When Da Ali G Show made its debut on HBO back in 2003, it was blade-of-a-straight-edge sharp. Sacha Baron Cohen's ghetto-talking, goggle-eyed Brit was brutally funny due to one essential element - that of surprise.
G's "interviews" with elites like Newt Gingrich, John McCain and the late Andy Rooney were uproarious because the subjects weren't in on the joke - they were blindsided by Cohen's audaciously crass line of questioning and we were rewarded with a litany of LOL moments.
Baron Cohen carried that premise into the oft-hilarious Borat and the woefully-lame Bruno but his undercover gig is up with The Dictator, a film that suffers from a lack of organicism that made moments like butchering the "The Star-Spangled Banner" in front of a bunch of rodeo lovers backslappingly riotous.
As the fictional madman of the made-up country of Wadiya, Cohen is Admiral General Aladeen, a thickly-bearded, bombastic hybrid of Muammar Gaddafi and Mahmoud Ahmadinejad. The despot enriches uranium by day and beds celebs like Megan Fox at night.
Summoned to the U.N. to explain Wadiya's nuclear aspirations, Aladeen arrives in NYC, promptly holding a parade on camel paired with a sea of sky blue Lamborghinis. But soon after his arrival in the Big Apple, Aladeen's uncle Tamir (Ben Kingsley hooking up once again with his 'Hugo' mate), launches a coup - replacing Aladeen with a dim-witted double in an effort to sell off Wadiya's oil to the highest bidder.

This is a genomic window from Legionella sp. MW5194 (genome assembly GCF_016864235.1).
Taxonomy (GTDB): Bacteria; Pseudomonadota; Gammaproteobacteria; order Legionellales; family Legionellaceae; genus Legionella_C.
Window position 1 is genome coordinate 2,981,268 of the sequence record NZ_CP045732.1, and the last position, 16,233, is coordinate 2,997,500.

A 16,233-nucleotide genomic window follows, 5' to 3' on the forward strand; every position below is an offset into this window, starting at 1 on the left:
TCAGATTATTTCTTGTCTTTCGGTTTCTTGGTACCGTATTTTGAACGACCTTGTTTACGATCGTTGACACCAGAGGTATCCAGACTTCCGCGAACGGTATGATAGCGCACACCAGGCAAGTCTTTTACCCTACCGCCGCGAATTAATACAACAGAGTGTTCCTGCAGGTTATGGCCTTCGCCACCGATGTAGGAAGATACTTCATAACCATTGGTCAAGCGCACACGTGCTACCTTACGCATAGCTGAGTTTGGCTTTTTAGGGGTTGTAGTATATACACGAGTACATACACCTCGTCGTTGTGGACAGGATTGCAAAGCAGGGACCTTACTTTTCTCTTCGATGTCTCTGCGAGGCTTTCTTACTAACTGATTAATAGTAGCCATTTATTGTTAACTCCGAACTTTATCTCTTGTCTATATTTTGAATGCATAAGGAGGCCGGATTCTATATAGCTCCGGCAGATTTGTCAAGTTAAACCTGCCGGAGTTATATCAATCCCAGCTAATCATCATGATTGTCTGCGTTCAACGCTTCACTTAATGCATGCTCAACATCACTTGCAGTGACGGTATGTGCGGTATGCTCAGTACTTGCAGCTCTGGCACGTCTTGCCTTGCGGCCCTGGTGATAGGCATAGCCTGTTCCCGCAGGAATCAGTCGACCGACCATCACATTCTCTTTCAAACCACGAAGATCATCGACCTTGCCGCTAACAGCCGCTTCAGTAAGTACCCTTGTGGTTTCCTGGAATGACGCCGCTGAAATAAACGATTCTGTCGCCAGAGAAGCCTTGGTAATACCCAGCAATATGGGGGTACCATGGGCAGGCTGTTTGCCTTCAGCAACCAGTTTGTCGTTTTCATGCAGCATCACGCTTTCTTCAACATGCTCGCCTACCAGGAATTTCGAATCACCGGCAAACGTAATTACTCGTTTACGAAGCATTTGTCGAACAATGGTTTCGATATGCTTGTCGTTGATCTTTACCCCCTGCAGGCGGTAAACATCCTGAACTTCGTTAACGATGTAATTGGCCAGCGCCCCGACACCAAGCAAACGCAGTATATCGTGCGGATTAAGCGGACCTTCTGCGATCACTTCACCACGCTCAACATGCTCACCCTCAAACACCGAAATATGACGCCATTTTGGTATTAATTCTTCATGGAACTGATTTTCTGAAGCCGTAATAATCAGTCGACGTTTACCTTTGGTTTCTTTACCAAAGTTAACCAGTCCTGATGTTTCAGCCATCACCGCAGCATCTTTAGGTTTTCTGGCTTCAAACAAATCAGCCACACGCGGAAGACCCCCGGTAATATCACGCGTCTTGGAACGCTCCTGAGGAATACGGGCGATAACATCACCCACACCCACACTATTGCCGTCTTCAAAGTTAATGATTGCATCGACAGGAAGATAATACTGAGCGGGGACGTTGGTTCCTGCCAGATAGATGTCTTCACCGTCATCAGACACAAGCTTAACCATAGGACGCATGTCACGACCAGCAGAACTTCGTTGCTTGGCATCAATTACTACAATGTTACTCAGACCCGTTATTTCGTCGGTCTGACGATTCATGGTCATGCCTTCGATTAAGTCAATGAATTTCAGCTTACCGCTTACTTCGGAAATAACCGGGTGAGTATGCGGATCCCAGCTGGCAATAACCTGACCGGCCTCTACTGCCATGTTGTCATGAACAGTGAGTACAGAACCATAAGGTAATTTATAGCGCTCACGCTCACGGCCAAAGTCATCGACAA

Enter a downright homely Anna Faris, AKA Zoey, manager of a indie Whole Foods-ish store, who - after receiving a barrage of (ashamedly) rollickingly disparaging remarks about: women, race, you name it - proves to be Aladeen's soul mate. With the world at his feet, all the guy really needs is a hug.
You have to wonder if Faris' agent knew exactly what his client was getting into, Aladeen's endless stream of derogatory cracks about Faris' non-feminine appearance aren't exactly career-affirming. Yes, it's a comedy but the level of nastiness often feels like a roasting of Faris herself.
The aforementioned comparisons between Baron Cohen's prior work and The Dictator are inevitable - it's the latter that takes the hit.
While on a helicopter tour of Manhattan, Aladeen and his nuclear cronie have a discussion in Arabic that happens to include the numbers 9 and 11. The reactions of the slack-jawed tourists on board are exactly as expected but where Borat had unsuspecting victims, The Dictator is stuck with actors; the Candid Camera element erased. As is the shock value.
While many of the movie's scenes go on a beat or three too long, The Dictator offers just enough raw entertainment value to plop down the price of admission. That said, Baron Cohen's act has become a car in dire need of a new set of tires after tanking the tread test. The entire penny is showing, not just the top of Lincoln's dome.